The Budget and Economic Outlook: An Update
Congressional Budget Office
Effects of Recent Health Care Legislation on Labor Markets
The Patient Protection and Affordable Care Act (Public Law 111-148) and the Health Care Education Reconciliation Act of 2010 (P.L. 111-152) will affect some individuals’ decisions about whether and how much to work and employers’ decisions about hiring workers. The Congressional Budget Office (CBO) estimates that the legislation, on net, will reduce the amount of labor used in the economy by a small amount — roughly half a percent — primarily by reducing the amount of labor that workers choose to supply. That net effect reflects changes in incentives in the labor market that operate in both directions: Some provisions of the legislation will discourage people from working more hours or entering the workforce, and other provisions will encourage them to work more. Moreover, many people will be unaffected by those provisions and will face the same incentives regarding work as they do under current law.
The net reduction in the supply of labor is largely attributable to the substantial expansion of Medicaid and the provision of subsidies that will reduce the cost of insurance obtained through the newly created exchanges, beginning in 2014. In particular:
* The legislation extends Medicaid eligibility to most nonelderly residents whose income is below 138 percent of the federal poverty level (FPL) — including childless adults who are currently ineligible for Medicaid in most states. (The FPL in 2010 is $10,830 for a single person and $22,050 for a family of four.)
* People who purchase insurance through the new exchanges will generally be eligible for tax credits to help them pay their health insurance premiums if their income is between 138 percent and 400 percent of the FPL and they are not offered coverage through an employer. (They may also be eligible for reductions in their cost-sharing requirements.) Those subsidies decline in value as income rises and can, under some circumstances, drop sharply to zero when income exceeds 400 percent of the FPL.
The expansion of Medicaid and the availability of subsidies through the exchanges will effectively increase beneficiaries’ financial resources. Those additional resources will encourage some people to work fewer hours or to withdraw from the labor market. In addition, the phaseout of the subsidies as income rises will effectively increase marginal tax rates, which will also discourage work. But because most workers who are offered insurance through their jobs will be ineligible for the exchanges’ subsidies and because most people will have income that is too high to be eligible for Medicaid, those effects on financial resources and marginal tax rates will apply only to a small segment of the population.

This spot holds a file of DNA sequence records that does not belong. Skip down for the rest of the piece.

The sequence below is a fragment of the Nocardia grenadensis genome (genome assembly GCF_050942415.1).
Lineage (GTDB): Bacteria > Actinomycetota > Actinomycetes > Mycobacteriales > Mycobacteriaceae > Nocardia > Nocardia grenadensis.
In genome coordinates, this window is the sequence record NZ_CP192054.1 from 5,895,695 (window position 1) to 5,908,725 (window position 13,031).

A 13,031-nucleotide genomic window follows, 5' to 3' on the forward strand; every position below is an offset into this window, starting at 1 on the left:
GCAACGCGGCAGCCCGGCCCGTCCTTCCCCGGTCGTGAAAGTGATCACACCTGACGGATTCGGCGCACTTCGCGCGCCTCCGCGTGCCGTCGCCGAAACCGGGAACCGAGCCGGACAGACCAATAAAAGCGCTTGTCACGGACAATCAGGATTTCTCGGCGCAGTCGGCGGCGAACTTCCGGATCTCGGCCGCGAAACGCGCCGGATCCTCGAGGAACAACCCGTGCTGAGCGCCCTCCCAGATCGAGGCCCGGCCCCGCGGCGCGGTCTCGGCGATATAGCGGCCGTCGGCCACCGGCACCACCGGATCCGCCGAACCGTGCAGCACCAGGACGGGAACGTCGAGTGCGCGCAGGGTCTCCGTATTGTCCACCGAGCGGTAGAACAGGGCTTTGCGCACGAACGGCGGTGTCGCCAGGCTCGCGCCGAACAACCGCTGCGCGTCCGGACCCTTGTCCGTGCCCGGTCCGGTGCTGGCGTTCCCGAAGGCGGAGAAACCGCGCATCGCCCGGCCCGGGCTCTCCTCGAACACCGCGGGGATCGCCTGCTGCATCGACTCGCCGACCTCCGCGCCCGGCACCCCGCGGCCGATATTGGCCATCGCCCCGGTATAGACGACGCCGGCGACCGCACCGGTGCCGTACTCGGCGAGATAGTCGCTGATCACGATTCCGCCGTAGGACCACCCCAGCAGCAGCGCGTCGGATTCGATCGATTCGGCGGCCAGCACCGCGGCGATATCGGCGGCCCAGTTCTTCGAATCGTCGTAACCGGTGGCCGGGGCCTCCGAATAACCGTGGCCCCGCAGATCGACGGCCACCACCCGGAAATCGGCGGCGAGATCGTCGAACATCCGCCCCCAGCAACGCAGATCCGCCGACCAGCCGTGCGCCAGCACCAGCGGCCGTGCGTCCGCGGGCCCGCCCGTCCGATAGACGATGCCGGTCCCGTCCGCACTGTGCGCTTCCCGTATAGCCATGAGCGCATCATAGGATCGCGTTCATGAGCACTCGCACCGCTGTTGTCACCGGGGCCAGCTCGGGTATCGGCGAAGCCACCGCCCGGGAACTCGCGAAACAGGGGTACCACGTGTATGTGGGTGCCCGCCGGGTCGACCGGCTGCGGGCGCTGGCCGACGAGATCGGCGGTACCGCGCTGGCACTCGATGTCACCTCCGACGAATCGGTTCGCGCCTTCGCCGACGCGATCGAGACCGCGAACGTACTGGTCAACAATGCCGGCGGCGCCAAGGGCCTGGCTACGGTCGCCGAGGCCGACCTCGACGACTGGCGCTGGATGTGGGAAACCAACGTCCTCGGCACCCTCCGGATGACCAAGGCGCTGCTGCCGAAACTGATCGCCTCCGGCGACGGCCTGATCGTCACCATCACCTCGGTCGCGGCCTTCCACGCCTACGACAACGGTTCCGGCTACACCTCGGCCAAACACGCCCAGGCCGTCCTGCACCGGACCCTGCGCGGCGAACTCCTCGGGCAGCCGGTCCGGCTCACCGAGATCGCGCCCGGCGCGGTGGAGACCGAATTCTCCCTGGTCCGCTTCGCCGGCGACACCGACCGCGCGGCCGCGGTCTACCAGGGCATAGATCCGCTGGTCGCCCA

Other provisions in the legislation are also likely to diminish people’s incentives to work. Changes to the insurance market, including provisions that prohibit insurers from denying coverage to people because of preexisting conditions and that restrict how much prices can vary with an individual’s age or health status, will increase the appeal of health insurance plans offered outside the workplace for older workers. As a result, some older workers will choose to retire earlier than they otherwise would.
Some other provisions of the legislation may also affect decisions regarding work, but their net effect on the total labor supply will probably be small.
The Republicans in Congress have been using this report from the Congressional Budget Office (CBO) to claim that the Patient Protection and Affordable Care Act (ACA) is a “job killer,” even naming the bill that they passed to repeal health reform the “Repealing the Job-Killing Health Care Law Act.” But on reading the report from the CBO on which this claim is made, it is clear that this is not taking jobs away from the workforce; rather it is removing the shackles of job lock from these workers.
Until ACA many individuals who wanted to and were otherwise able to retire early, or wanted to pursue other less structured jobs or avocations, were unable to because they would lose their employer-sponsored health insurance and would be unable to replace it either because it was too expensive or was not available because of preexisting medical disorders. Thus this job lock was one more major defect that the reform bill was designed to correct, and it partially will once fully implemented.
The CBO explicitly states that “the legislation, on net, will reduce the amount of labor used in the economy by a small amount — roughly half a percent — primarily by reducing the amount of labor that workers choose to supply.” Note that word “choose.” These workers will not be terminated. In contrast, they will celebrate freedom, much as the Egyptians are doing today. These 800,000 jobs are not being killed, they are being abandoned voluntarily.